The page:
Try to focus more on the positive: Eyeroll. There’s some context here. First off, this is an unkind thing to say to a mentally ill person. However, within my family, we say it to my narcissistic mother often enough to lose our vocal chords. She delights in creating drama. I think that’s a different situation, though. I do think, though, that saying it to a depressed person would be a well-intentioned (if clueless) thing to do.

    This post is very informative and has me rethinking my ways! I hope you post again with ways that people can be supportive!! yay!!

    1. yes, it is depressing to think about others having it worse off. The last thing I need when depressed is to think about how much pain there is in the world. I’m also ok with people asking if I’ve taken my meds, as long as it’s not in the middle of an argument. I don’t like it if it’s invalidating my emotions. But I’m ok with someone asking based on my mood or behavior being out of my norm.

      1. I think I’d be more ok with the med question if it wasn’t coming from my parents, because they like to think they know more about meds than I do and it drivers me crazy.

      2. You’re right! Context is important. If someone asked me if I’ve taken my meds during an argument, that would royally piss me off like you wouldn’t believe. It would have to come from a place of caring, not a snarky one-upsmanship ploy.

        And yeah, the whole issue of other people in the world having worse problems is terrifying to me. I don’t want to visualize people who have seriously abysmal lives. Just scary.

      1. Yeah, I hear ya about the meds question!! Oh geez, you have med-know-it-all parents? [Rolls eyes.]

        Yeah, that suicidal experience was scary. I was scared to death of being alone with myself, and I was begging for medical help, and my dad blew a gasket.

  3. ‘Perhaps I will need to remove my pink unicorn horn from where it is shoved up my ass and use it to stab you in the eye’…bahahaha.

    That comment in itself totally made my day!!

  4. What an accurate list! I usually get the Have you tried, You look really good, and Focus on the positive a lot. Most of the people who’ve make these suggestions are well-intentioned, but that doesn’t make it less annoying.

  5. Before I declared I was Bipolar at work, my psychiatrist just said I was depressed. On returning to work and handing my sick note in, she looked at me, laughed, and said THANK GOD YOU AREN’T BIPOLAR. They are really crazy. 😣

  6. I like to respond to the “starving children in Africa” but with “1 in 6 children are starving in America, too, but unless you are doing something about then don’t use them as an excuse for your own stupidity. Now you’ve just insulted millions more than just me.”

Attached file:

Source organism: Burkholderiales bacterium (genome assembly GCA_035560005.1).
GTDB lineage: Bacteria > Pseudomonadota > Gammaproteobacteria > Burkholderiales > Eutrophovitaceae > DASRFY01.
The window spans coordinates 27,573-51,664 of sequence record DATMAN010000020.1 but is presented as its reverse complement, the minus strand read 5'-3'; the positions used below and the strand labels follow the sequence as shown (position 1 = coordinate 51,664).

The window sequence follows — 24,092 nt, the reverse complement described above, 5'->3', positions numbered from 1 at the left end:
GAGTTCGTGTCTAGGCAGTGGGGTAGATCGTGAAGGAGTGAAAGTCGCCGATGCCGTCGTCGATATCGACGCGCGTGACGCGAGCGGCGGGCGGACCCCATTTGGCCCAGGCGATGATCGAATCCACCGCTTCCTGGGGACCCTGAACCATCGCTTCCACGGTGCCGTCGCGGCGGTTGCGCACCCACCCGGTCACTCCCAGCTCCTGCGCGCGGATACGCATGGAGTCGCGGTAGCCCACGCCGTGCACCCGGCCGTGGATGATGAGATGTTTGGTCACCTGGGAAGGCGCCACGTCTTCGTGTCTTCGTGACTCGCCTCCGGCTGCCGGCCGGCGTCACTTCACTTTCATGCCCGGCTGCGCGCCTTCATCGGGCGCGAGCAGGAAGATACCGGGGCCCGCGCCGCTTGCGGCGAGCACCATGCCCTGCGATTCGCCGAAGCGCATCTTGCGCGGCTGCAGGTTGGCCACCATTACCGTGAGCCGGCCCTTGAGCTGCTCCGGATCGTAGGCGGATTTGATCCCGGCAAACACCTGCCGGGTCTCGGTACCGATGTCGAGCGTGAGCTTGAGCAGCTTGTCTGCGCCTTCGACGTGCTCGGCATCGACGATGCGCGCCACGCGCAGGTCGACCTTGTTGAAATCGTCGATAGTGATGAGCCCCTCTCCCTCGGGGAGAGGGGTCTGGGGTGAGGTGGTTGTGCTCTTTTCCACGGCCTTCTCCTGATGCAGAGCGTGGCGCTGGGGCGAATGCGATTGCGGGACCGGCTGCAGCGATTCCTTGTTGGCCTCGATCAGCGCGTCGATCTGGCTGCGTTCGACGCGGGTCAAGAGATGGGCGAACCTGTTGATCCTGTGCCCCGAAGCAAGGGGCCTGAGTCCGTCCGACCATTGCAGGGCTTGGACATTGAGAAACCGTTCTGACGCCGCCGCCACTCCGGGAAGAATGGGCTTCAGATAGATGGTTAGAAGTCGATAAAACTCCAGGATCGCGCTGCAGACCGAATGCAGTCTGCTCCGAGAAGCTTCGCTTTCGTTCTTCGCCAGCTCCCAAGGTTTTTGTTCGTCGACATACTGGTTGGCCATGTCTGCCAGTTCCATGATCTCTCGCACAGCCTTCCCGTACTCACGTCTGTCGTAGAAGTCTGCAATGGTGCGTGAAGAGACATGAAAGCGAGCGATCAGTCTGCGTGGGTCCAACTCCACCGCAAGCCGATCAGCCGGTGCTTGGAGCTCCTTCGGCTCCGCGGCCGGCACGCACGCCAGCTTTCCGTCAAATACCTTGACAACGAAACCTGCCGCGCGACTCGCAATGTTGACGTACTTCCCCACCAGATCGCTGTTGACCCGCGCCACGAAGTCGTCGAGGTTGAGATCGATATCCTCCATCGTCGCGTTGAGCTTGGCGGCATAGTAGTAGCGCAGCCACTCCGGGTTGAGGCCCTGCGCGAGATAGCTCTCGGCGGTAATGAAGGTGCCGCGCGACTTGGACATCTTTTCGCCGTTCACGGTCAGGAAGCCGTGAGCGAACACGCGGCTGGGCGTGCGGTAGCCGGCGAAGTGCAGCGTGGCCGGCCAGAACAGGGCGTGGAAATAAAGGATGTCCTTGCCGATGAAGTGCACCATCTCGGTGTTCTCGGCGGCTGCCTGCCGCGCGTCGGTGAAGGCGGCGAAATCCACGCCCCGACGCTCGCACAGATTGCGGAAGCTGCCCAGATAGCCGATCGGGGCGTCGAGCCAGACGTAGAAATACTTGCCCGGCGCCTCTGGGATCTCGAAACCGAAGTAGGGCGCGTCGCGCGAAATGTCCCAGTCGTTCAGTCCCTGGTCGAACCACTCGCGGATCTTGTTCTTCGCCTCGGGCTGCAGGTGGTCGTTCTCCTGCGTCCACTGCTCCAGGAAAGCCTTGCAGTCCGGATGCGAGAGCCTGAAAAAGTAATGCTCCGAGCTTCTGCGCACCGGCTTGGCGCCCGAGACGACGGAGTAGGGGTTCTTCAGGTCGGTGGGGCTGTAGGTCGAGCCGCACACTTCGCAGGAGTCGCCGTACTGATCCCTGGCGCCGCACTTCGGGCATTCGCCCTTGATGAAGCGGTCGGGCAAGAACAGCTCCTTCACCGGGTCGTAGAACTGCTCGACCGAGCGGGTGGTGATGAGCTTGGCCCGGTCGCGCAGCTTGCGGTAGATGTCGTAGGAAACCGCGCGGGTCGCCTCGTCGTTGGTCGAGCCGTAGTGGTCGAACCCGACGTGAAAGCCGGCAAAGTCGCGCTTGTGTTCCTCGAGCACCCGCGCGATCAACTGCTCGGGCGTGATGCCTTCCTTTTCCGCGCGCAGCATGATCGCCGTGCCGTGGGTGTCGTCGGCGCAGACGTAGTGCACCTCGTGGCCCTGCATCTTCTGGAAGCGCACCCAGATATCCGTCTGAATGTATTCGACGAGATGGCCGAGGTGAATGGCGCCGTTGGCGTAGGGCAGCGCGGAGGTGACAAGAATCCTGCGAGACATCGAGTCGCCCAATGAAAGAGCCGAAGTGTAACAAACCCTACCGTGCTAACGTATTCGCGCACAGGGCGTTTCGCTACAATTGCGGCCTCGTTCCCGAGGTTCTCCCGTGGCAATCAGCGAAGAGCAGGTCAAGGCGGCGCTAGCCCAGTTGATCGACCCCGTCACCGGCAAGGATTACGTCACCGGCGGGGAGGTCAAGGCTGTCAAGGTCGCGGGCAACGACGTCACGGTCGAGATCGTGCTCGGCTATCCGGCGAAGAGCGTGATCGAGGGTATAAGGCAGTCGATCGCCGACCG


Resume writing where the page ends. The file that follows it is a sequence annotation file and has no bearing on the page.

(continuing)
1. That’s a good line! Although if I were to use it I bet it would be just my luck that I’d try it on a person who had spent years volunteering with Doctors Without Borders in some war-torn African country…

      1. Hey. If they had, then they’d probably have seen so much that if they didn’t struggle with mental health themselves, they’ve seen their patients do it. I somehow doubt the ones who really have done that kind of serious sacrifice will be the ones doubting mental illness. You are probably pretty safe playing the odds. 🙂

  7. I think some of these depend on the context and way in which they’re said. I actually really appreciate people giving me suggestions of things to try because I am kind of desperate and always looking for new things to try. I’d probably respond with whether or not I’ve tried that before and how it went if I had. Sometimes people have brought up meditation, and I’m like, “oh yeah, I tried that a year ago for about a month, and it seemed to help, but I haven’t done it in a while, I wonder if I should give it a try again.” It gives me hope to know there are lots of things I haven’t tried. I also appreciate people saying it’s normal because it feels validating, although sometimes I want them to also recognize that my emotions are more extreme. I like the “people have it worse off” one because it puts my problems in perspective and reminds me that I’m not the only one that struggles. It also reminds me that I have been much worse off at other times in my life, which helps me ground myself in how I am NOW. (I don’t have any broken bones, I’m not bleeding, I’m not dying) It reminds me to be thankful for everything I do have. Same with thinking positive. Although it would be more helpful to actually point out which good things there are in the situation instead of saying that blanket statement, it helps get me out of the all-or-nothing, everything-is-awful mindset. But those are my reactions if I’m hearing these things with an open mind and a somewhat good mood. If I’m too upset to listen and be receptive, or I don’t like the person telling me this, I’d probably get mad and defensive. So for me it depends on when/how it’s being said. But I definitely do appreciate these things at times.

    1. You’re right, context is very important. Suggestions of things that might help from people who actually know what they’re talking about, either from personal or professional experience, can be very useful. And with normalizing, it can be validating if it’s expressed in an “it’s ok to not be ok” kind of way, but invalidating if it’s used to minimize the significance of what the person is experiencing. I guess with all these nuances it’s nom wonder people get it wrong sometimes.

      1. Yes, exactly! That’s a good point that it can be hard to get it right with all the nuances. It makes me feel more empathetic towards the people who get it wrong. I guess there’s just no formula.

      1. I think it is hard for religious people to accept mental illnesses or emotional issues in general (my personal experience.) They have equated to the devil attacking me or spiritual possession…that is pretty hard to swallow. Nothing like feeling judged and damned to hell for struggling.

  8. People have said all of those things to me, too. The “good vibes only” and forced positivity especially bothers me, when I’m struggling (and when I’m not struggling, haha).

    1. I think there’s a big difference between putting positive stuff out there and telling people that if they just try harder to think positive then everything will be fine.